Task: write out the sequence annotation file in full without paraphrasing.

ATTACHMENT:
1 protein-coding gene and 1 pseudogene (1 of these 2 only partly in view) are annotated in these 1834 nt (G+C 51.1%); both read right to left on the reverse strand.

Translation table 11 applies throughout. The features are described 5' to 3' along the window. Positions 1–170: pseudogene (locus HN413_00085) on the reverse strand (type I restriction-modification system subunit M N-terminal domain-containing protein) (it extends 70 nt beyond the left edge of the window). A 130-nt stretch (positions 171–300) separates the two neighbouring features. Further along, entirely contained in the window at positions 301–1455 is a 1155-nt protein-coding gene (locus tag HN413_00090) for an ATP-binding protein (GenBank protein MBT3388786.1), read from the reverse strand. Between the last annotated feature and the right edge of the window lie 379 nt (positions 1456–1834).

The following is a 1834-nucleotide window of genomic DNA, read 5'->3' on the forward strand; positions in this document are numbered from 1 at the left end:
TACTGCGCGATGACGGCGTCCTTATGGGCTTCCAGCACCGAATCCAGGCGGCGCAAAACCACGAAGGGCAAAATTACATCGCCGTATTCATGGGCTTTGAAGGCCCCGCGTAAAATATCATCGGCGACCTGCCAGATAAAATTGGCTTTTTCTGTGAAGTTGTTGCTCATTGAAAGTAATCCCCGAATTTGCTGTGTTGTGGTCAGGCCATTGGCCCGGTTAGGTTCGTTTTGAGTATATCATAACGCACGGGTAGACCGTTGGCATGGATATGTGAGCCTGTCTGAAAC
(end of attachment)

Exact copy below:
1 protein-coding gene and 1 pseudogene (1 of these 2 only partly in view) are annotated in these 1834 nt (G+C 51.1%); both read right to left on the reverse strand.

Translation table 11 applies throughout. The features are described 5' to 3' along the window. Positions 1–170: pseudogene (locus HN413_00085) on the reverse strand (type I restriction-modification system subunit M N-terminal domain-containing protein) (it extends 70 nt beyond the left edge of the window). A 130-nt stretch (positions 171–300) separates the two neighbouring features. Further along, entirely contained in the window at positions 301–1455 is a 1155-nt protein-coding gene (locus tag HN413_00090) for an ATP-binding protein (GenBank protein MBT3388786.1), read from the reverse strand. Between the last annotated feature and the right edge of the window lie 379 nt (positions 1456–1834).

The following is a 1834-nucleotide window of genomic DNA, read 5'->3' on the forward strand; positions in this document are numbered from 1 at the left end:
TACTGCGCGATGACGGCGTCCTTATGGGCTTCCAGCACCGAATCCAGGCGGCGCAAAACCACGAAGGGCAAAATTACATCGCCGTATTCATGGGCTTTGAAGGCCCCGCGTAAAATATCATCGGCGACCTGCCAGATAAAATTGGCTTTTTCTGTGAAGTTGTTGCTCATTGAAAGTAATCCCCGAATTTGCTGTGTTGTGGTCAGGCCATTGGCCCGGTTAGGTTCGTTTTGAGTATATCATAACGCACGGGTAGACCGTTGGCATGGATATGTGAGCCTGTCTGAAAC